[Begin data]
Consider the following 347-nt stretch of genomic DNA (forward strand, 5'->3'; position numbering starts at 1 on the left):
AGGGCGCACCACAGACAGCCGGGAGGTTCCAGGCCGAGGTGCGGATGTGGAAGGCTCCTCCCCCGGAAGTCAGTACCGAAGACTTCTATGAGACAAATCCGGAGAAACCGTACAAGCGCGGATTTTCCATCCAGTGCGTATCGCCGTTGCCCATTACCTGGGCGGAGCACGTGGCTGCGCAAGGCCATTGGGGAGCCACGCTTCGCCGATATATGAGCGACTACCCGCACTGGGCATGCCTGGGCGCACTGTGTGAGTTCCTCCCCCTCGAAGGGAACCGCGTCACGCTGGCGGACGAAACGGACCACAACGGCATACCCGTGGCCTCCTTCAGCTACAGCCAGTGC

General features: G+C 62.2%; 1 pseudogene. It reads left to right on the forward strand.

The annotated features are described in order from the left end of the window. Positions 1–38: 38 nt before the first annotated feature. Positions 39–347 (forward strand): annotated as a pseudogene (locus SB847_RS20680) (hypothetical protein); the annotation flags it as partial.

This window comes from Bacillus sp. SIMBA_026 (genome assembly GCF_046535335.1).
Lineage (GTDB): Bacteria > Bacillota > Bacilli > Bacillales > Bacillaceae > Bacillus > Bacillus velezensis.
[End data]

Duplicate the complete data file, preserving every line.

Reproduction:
Consider the following 347-nt stretch of genomic DNA (forward strand, 5'->3'; position numbering starts at 1 on the left):
AGGGCGCACCACAGACAGCCGGGAGGTTCCAGGCCGAGGTGCGGATGTGGAAGGCTCCTCCCCCGGAAGTCAGTACCGAAGACTTCTATGAGACAAATCCGGAGAAACCGTACAAGCGCGGATTTTCCATCCAGTGCGTATCGCCGTTGCCCATTACCTGGGCGGAGCACGTGGCTGCGCAAGGCCATTGGGGAGCCACGCTTCGCCGATATATGAGCGACTACCCGCACTGGGCATGCCTGGGCGCACTGTGTGAGTTCCTCCCCCTCGAAGGGAACCGCGTCACGCTGGCGGACGAAACGGACCACAACGGCATACCCGTGGCCTCCTTCAGCTACAGCCAGTGC

General features: G+C 62.2%; 1 pseudogene. It reads left to right on the forward strand.

The annotated features are described in order from the left end of the window. Positions 1–38: 38 nt before the first annotated feature. Positions 39–347 (forward strand): annotated as a pseudogene (locus SB847_RS20680) (hypothetical protein); the annotation flags it as partial.

This window comes from Bacillus sp. SIMBA_026 (genome assembly GCF_046535335.1).
Lineage (GTDB): Bacteria > Bacillota > Bacilli > Bacillales > Bacillaceae > Bacillus > Bacillus velezensis.